At the end of the Cold War someone found a book from the 18th century buried in some papers in East Berlin. The book was about 100 pages long, and it was filled with symbols and words that no one could translate. The book was in a code so unbreakable that it had lasted for almost 300 years without being cracked. That is, until a few months ago.
The book is known as the Copiale Cipher, and it was finally translated by three scientists—one from the States and two from Sweden. As it turns out it was the manual for a secret society in Germany. It described their rituals and practices, and also their fascination with ophthalmology and eye surgery. Strange club.
The story of how they broke the code is interesting, and it reminds us of how hard it can be sometimes to understand what God is trying to teach us in the Scriptures. That’s not the issue in today’s text.
And Mary said:
“My soul glorifies the Lord
and my spirit rejoices in God my Savior,
for he has been mindful
of the humble state of his servant.
From now on all generations will call me blessed,
for the Mighty One has done great things for me—
holy is his name.
His mercy extends to those who fear him,
from generation to generation.
He has performed mighty deeds with his arm;
he has scattered those who are proud in their inmost thoughts.
He has brought down rulers from their thrones
but has lifted up the humble.
He has filled the hungry with good things
but has sent the rich away empty.
He has helped his servant Israel,
remembering to be merciful
to Abraham and his descendants forever,
just as he promised our ancestors.”
I’ve said before here that Mary is one of my favorite people in the Bible. She’s a young single pregnant teenager in a culture that wasn’t all that forgiving. But she’s been told by an angel that she’s carrying God’s child, and she responds with such faith and courage that it’s hard not to admire her.
Let’s remember just how courageous Mary is being at this point.
God calls all kinds of people to do his work, and most of them respond with excuses or try to get out of it. Abraham says he’s too old, and so does Sarah. Moses suggests to God that he made a mistake, and recommends that God try his brother. Jonah flat out runs away. God calls him to a task and he turns around and does a 100-yard dash…that is, until a fish gets him to come back.
Jesus—even Jesus, when he is in the garden of Gethsemane—even Jesus asks if God can come up with some kind of a Plan B.
Mary, though, somehow gets it and is willing to hear God’s call no matter what. Remember what she says to the angel just a few verses before our text:
“I am the Lord’s servant. May it be to me as you have said.”
Mary’s full response comes in the form of an outburst of praise. “My soul glorifies the Lord and my spirit rejoices in God my Savior,” she says. What we have after that is a song where Mary shows how deeply and completely she has absorbed God’s plan, even if she might have been terrified.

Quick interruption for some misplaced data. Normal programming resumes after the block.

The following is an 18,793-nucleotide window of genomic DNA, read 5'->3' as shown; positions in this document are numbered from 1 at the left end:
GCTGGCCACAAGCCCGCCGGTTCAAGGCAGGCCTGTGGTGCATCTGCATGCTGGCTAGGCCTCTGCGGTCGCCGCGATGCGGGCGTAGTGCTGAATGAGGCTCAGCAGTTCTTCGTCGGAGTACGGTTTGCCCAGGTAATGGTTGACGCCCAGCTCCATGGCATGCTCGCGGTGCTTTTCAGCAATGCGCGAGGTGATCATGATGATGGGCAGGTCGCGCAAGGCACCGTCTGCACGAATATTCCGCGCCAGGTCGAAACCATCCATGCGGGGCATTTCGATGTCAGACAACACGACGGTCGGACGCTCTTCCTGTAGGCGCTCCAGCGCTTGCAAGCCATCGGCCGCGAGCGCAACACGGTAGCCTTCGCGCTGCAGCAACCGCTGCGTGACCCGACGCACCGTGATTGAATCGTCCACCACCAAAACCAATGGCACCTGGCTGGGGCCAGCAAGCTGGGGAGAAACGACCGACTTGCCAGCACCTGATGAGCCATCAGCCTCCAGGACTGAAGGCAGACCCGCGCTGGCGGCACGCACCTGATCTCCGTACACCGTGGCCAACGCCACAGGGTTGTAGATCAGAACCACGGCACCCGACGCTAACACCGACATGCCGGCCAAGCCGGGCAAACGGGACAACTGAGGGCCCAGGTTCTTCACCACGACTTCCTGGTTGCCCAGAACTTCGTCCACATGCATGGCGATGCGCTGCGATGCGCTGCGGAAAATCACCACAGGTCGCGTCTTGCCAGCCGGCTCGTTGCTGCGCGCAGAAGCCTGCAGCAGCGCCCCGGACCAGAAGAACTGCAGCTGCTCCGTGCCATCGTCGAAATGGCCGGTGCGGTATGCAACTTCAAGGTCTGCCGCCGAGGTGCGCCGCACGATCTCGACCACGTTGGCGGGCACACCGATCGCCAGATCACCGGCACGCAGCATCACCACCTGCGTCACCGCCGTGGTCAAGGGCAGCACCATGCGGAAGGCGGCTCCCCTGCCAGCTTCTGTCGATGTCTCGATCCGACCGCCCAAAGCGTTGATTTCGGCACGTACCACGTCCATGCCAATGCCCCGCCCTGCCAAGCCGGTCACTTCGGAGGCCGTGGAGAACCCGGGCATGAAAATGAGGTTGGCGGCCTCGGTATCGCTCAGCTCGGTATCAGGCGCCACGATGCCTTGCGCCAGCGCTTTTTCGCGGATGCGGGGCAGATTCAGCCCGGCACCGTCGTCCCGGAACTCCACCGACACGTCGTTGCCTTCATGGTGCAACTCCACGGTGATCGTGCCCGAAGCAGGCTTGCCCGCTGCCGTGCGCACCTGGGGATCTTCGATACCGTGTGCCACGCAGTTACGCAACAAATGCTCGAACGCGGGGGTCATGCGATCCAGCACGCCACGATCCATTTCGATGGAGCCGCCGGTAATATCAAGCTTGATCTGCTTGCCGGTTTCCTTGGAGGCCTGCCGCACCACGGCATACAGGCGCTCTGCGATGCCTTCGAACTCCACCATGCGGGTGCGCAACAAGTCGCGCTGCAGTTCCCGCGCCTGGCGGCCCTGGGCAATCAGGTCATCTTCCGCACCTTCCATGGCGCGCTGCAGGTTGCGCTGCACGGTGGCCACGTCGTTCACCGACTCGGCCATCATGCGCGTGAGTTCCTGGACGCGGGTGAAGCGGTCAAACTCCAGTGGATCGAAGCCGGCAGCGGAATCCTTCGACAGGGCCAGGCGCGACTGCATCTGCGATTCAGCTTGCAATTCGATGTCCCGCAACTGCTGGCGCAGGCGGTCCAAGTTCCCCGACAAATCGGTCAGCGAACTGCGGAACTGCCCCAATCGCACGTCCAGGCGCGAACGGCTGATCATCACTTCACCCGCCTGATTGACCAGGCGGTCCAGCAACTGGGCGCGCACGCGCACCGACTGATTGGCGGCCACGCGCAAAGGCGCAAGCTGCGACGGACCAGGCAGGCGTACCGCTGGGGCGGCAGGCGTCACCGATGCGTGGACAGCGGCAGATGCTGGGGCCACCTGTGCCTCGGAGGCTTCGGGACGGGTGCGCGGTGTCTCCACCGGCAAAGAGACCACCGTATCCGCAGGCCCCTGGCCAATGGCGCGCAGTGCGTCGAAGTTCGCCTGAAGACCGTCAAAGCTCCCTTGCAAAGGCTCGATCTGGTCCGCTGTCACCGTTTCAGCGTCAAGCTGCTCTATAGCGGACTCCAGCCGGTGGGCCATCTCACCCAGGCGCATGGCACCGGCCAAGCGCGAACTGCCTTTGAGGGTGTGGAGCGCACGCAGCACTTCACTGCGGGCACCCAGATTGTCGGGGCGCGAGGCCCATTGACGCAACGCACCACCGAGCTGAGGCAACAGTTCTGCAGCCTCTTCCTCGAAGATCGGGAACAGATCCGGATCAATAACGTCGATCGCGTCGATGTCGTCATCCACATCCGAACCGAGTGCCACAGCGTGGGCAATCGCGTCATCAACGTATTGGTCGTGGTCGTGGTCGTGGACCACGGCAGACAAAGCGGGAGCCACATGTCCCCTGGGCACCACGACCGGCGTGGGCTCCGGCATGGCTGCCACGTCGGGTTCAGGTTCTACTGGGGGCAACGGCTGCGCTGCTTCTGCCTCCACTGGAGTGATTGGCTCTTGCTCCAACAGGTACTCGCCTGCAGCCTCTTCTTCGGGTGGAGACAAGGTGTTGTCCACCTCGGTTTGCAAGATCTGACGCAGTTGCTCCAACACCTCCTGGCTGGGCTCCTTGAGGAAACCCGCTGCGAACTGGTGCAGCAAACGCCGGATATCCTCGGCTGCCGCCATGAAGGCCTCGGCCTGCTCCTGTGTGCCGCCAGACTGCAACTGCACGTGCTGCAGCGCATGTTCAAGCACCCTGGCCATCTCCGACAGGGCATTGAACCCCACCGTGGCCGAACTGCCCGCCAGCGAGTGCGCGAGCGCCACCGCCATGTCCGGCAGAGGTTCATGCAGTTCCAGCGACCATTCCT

Mary didn’t misunderstand.
Mary didn’t try to haggle with God.
Mary didn’t have to decode God’s call in order to know what to do.
Mary understood God’s call on her life, and she responded by singing his praises.
We learn some things about God in Mary’s song:
First, God calls people to come to him in faith: “His mercy extends to those who fear him, from generation to generation.”
Second, we see God’s sovereignty: “He has performed mighty deeds with his arm; he has scattered those who are proud in their inmost thoughts. He has brought down rulers from their thrones but has lifted up the humble.”
Third, God nourishes us for the calling he has given us: “He has filled the hungry with good things but has sent the rich away empty.” That’s not just a slam on the rich. God is calling out anyone who thinks they don’t need him—that they can take care of themselves apart from God. Mary describes a great feast that is open to anyone who admits their need for God.
And finally, in Mary’s song we see the fulfillment of God’s promises and the foundation for the promises to come: “He has helped his servant Israel, remembering to be merciful to Abraham and his descendants forever, just as he promised our ancestors.” If God could be trusted then, then we can trust him now.
I like that there is an image of a meal here, which shouldn’t really be a surprise if you know me. I like the picture of a feast for anyone willing to trust God more than they trust their own power or money. This meal is where we’re filled with “good things,” with God’s mercy and forgiveness, with his salvation and Holy Spirit.
When the group of scholars cracked that 18th-century cipher, they were quick to say that it was their ingenuity and not fancy technology that got the job done. “This is something humans did, not something computers did,” they said.
What we celebrate during this season isn’t anything humans did. We celebrate God reaching down to all of us with the gift of his son—the gift of a way back to living the lives we were meant to live all along.
When we come to the Table we remember something crucial and life-changing that we were not able to do on our own. The sacrifice of Jesus is what we’re called to remember as we take the bread and the cup. It’s a sacrifice we can’t make for ourselves.
Mary helps us understand that. As we come to the Table this morning I invite you to say a prayer of thanks that a teen-aged girl in the first century was wise enough and brave enough to hear God’s call and say: “May it be to me as you have said.”
My prayer is that we can all show that kind of faith this Advent season. Let’s pray.